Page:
Anyway tldr: theres room for every style ofdifficulty. I just hope devs keep that door open and still give us options that allow us to experience things at s pace/difficulty we petsonally feel like.

    I just dont agree with the whole elitist attitudr of both gamers and devs that say games are too easy- Hardmode or go home. Theres room for everutjing guys...

    Soz4 spellz- phone post...

    Altered Beast. That's the most punished I've ever been in a game.

    These sorts of developers (and many gamers too) seem to automatically assume that ALL gamers will continue to play a game if they are constantly failing at it. These developers (and gamers) seem to forget the world is made up of different people. Some gamers will not push themselves harder when presented with a challenge, the will get frustrated and give up. There is no sense of fulfillment at the end of the line for these gamers because they will never reach the end.

    I have always defended the option of an easy mode. Different difficulties give more dedicated gamers the challenge they want and more laid back gamers the fun they want. Seriously, why can't we have both?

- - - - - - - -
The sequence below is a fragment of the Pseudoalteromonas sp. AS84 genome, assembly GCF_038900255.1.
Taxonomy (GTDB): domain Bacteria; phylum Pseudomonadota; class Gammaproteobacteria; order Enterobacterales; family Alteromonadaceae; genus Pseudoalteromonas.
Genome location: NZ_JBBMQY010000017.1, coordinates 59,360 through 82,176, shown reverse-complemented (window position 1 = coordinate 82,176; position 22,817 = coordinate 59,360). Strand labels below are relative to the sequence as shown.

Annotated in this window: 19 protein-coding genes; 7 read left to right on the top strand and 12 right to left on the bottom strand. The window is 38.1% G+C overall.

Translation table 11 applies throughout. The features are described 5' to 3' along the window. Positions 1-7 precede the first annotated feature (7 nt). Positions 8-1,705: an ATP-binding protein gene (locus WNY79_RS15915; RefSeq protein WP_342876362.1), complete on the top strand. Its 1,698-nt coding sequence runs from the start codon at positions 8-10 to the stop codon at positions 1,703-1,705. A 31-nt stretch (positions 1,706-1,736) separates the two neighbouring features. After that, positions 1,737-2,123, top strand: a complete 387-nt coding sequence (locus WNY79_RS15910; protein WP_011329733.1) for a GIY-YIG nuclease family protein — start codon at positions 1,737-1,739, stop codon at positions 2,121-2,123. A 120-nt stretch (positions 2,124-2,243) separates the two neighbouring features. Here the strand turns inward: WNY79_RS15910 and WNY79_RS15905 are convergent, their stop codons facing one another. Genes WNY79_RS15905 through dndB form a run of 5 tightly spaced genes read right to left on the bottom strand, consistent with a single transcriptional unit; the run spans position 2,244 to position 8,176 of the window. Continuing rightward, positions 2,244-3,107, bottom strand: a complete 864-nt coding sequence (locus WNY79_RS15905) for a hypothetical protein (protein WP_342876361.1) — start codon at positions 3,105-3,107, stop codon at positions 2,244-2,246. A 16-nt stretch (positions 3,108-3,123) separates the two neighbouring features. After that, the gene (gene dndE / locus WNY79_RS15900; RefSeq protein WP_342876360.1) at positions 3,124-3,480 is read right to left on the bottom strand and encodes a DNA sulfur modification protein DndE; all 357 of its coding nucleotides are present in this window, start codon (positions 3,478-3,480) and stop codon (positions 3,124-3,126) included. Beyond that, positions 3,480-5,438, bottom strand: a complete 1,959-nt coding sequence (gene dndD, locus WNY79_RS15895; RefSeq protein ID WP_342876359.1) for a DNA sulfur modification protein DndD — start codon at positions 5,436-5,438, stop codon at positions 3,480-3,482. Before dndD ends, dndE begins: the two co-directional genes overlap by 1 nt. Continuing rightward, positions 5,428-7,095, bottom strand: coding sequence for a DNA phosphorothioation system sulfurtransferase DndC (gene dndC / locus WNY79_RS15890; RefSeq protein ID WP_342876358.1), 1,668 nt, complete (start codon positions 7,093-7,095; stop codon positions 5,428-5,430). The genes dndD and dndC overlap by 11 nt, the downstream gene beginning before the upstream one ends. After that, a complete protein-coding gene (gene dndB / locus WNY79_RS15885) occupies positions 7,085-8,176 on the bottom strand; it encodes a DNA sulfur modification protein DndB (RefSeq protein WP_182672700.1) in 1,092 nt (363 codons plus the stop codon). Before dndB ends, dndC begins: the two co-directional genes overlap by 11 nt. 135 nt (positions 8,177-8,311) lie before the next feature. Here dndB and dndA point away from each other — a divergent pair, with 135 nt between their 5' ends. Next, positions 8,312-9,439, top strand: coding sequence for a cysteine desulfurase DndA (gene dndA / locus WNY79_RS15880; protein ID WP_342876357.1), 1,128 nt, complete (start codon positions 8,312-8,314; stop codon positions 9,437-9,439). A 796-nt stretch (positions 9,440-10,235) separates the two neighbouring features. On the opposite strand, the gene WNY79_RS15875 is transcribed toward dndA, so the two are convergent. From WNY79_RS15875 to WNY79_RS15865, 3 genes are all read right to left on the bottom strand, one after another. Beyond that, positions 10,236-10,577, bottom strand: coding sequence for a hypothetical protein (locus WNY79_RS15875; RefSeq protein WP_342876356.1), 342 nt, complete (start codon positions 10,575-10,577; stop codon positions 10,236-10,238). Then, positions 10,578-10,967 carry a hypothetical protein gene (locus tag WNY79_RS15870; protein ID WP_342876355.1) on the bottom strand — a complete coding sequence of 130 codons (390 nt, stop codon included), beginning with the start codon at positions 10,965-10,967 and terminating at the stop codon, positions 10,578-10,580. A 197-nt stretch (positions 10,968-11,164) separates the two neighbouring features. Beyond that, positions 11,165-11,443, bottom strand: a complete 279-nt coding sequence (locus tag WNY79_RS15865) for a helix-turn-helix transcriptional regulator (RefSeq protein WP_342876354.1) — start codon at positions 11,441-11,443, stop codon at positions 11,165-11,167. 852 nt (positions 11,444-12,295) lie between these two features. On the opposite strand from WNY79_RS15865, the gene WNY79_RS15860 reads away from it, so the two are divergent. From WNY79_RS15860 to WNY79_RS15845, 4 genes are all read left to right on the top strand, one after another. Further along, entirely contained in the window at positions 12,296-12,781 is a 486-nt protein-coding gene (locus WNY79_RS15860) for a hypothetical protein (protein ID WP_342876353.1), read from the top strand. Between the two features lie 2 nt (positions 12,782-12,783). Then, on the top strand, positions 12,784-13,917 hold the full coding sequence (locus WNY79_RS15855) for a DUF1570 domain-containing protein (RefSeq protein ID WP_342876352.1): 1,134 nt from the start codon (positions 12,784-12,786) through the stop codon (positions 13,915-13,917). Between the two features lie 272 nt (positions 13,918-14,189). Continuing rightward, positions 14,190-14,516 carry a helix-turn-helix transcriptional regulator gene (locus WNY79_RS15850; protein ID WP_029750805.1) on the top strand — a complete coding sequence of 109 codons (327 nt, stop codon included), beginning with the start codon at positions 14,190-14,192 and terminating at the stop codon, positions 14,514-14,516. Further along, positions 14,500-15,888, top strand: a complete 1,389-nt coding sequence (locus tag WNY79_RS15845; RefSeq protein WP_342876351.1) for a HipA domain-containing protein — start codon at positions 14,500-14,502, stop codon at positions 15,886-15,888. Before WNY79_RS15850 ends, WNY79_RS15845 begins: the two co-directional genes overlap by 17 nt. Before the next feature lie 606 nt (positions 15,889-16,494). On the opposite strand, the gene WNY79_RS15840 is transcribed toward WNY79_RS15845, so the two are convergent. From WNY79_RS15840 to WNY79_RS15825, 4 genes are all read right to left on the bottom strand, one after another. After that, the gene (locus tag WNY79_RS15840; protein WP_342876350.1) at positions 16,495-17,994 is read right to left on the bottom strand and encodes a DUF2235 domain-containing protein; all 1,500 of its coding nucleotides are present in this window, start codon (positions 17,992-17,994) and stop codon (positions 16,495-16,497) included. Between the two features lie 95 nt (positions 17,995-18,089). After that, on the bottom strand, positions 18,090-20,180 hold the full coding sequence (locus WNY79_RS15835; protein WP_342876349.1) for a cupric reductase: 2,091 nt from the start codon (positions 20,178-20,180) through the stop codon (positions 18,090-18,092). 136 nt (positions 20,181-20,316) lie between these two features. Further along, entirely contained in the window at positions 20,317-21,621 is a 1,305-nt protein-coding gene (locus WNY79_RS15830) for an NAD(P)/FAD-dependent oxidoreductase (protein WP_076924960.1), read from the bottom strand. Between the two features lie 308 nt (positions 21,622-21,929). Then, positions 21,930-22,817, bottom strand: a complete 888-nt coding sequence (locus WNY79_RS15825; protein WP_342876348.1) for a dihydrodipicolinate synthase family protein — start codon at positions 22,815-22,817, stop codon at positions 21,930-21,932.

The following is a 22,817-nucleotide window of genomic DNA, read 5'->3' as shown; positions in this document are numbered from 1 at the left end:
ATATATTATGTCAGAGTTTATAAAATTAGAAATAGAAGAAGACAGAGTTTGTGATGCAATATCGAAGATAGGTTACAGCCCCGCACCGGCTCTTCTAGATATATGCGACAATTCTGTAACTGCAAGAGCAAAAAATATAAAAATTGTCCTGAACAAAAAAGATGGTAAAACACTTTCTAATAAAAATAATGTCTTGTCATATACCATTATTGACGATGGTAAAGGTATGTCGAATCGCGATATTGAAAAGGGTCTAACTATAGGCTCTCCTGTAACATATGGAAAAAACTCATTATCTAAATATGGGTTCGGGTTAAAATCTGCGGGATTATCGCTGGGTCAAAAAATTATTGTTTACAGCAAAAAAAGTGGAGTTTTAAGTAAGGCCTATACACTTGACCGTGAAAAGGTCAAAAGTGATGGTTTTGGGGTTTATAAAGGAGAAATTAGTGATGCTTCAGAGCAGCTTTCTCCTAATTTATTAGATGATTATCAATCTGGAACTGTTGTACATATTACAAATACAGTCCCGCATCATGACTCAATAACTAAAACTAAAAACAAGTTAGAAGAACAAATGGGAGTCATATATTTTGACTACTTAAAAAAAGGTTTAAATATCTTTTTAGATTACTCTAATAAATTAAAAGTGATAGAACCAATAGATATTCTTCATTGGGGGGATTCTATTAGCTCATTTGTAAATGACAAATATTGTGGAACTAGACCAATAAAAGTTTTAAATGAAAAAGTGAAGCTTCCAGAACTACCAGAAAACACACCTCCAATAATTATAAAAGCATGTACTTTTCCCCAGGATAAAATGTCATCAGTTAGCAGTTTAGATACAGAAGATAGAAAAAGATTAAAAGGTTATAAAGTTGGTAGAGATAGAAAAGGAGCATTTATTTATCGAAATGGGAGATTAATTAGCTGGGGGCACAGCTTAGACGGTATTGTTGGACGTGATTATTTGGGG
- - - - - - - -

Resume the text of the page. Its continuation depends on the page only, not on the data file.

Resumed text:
I'm gonna speak out for less difficulty in games - there's a lot of games that If want to finish them I have to force myself to, not because of a bad story or boring gameplay but because of an unreasonable difficulty spike.

    I personally do not want to buy a game only to find myself locked off from half the experience because I can't overcome a boss;

    Seth in Street Fighter IV comes to mind - I could never beat him, not after 100 tries, not after 200 tries - so I never unlocked any bonus characters and in the end I didn't - I traded that POS game for one that treated my time as valuable and not to be wasted by cheap boss battles.

    The reason those type of games are prevalent in the 16 bit era is because games were short in length back then, so they wanted to make you feel as if you got your money's worth

    More often than not - you didn't